THOUSANDS OF FARM WORKERS CAN'T MAKE A LIVING
By David Bacon
New America Media
The home of the family of Alberto Martinez and Rufina Perez, Triqui migrant farm workers, in a plywood shack in the fields outside Hollister.
At the end of the 1970s California farm workers were the highest-paid in the U.S., with the possible exception of Hawaii's long-unionized sugar and pineapple workers. Today their economic situation is not much different from that of their coworkers elsewhere around the country. California's agricultural laborers are trapped in jobs that pay the minimum wage and often less, and are mostly unable to find permanent year-around work.
The decline in income is apparent in three ways. The minimum wage is the current wage standard for most farm workers. They receive a tiny percentage of the retail price of the crops they produce. And their living conditions reflect incomes that are at the bottom of the U.S. wage scale.
In 1979 the United Farm Workers negotiated a contract with Sun World, a large citrus and grape grower. The contract's bottom wage rate was $5.25 per hour. At the time, the minimum wage was $2.90. If the same ratio existed today, with a state minimum of $9.00, farm workers would be earning the equivalent of $16.30 per hour. At the end of the 70s workers under union contracts in lettuce and wine grapes were earning even more.
Today farm workers don't make anywhere near $16.00 an hour.
Maria Perez in a crew of indigenous Oaxacan farm workers pick strawberries in a field near Santa Maria.
In 2008 demographer Rick Mines conducted a survey of 120,000 migrant farm workers in California from indigenous communities in Mexico - Mixtecos, Triquis, Purepechas and others. "One third of the workers earned above the minimum wage, one third reported earning exactly the minimum and one third reported earning below the minimum," he found.╩
In other words, growers potentially were paying an illegal wage to tens of thousands of farm workers. Indigenous workers are the most recent immigrants in the state's farm labor workforce, and the poorest, but the situation isn't drastically different for others. The case log of California Rural Legal Assistance is an extensive history of battles to help workers reclaim illegal, and even unpaid, wages.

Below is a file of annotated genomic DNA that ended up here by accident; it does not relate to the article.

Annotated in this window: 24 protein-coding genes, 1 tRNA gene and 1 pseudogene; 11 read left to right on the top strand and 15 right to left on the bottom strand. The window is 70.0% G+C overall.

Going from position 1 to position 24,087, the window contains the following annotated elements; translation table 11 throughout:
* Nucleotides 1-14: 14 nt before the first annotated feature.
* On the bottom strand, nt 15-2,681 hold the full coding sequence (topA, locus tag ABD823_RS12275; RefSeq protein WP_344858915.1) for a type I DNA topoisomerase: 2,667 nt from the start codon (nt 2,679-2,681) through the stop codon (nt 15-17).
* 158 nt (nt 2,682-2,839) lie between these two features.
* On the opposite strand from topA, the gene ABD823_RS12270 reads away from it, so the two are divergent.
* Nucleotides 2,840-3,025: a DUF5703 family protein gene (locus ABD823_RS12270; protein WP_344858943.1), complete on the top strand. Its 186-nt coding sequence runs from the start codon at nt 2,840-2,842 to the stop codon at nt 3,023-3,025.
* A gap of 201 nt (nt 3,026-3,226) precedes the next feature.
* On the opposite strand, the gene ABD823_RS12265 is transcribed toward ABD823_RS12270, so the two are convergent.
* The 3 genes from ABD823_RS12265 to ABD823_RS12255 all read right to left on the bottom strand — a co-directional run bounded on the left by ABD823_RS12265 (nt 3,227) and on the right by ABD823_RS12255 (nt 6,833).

To raise wages, workers need to increase the share of the money paid at the supermarket checkout stand that goes into their paychecks. In recent years the price paid to workers for picking a flat of strawberries, for instance, has hovered around $1.50. Each flat contains eight plastic clamshell boxes, so a worker is paid about 20ó to fill each one. That same box sells in a supermarket for about $3.00 -- the people picking the fruit get about 6% of the price.
According to UC Davis professor Philip Martin, about 28% of what consumers pay goes to the grower. Produce sales from Monterey County alone, one of two counties where strawberries are concentrated, total $4.4 billion.
If the price of a clamshell box increased by 5ó (a suggestion made by the UFW during the Watsonville strawberry organizing drive of the late 1990s), the wages of the workers would increase by 25%. Most consumers wouldn't even notice, since the retail price normally fluctuates far more than that. Florida's Coalition of Immokalee Workers has used this idea to negotiate an increase in the price paid for tomatoes bought by fast food chains, which then goes to the worker in the field.
Mixtec and Zapotec migrants from Oaxaca and Guerrero wait in line with the strawberries they've picked, bringing them to the checker.
Low wages in the fields, however, have brutal consequences. When the grape harvest starts in the eastern Coachella Valley, the parking lots of small markets in farm worker towns like Mecca are filled with workers sleeping in their cars. For Rafael Lopez, a farm worker from San Luis, Arizona, living in his van with his grandson, "the owners should provide a place to live since they depend on us to pick their crops. They should provide living quarters, at least something more comfortable than this."
In northern San Diego County, many strawberry pickers sleep out of doors on hillsides and in ravines. Each year the county sheriff clears out some of their encampments, but by next season workers have found others. Romulo Muûoz Vasquez, living on a San Diego hillside, explains: "There isn╒t enough money to pay rent, food, transportation and still have money left to send to Mexico. I figured any spot under a tree would do."
Compounding the problem of low wages is the lack of work during the winter months. Workers have to save what they can while they have a job, to tide them over. In the strawberry towns of the Salinas Valley, the normal 10% unemployment rate doubles after the harvest ends in November. While some can collect unemployment, the estimated 53% who have no legal immigration status are barred from receiving benefits.
"The fruit that brings growers the most money here is the strawberry crop," says Oxnard picker Lucrecia Camacho, "but they pay us a wage that barely allows us to live."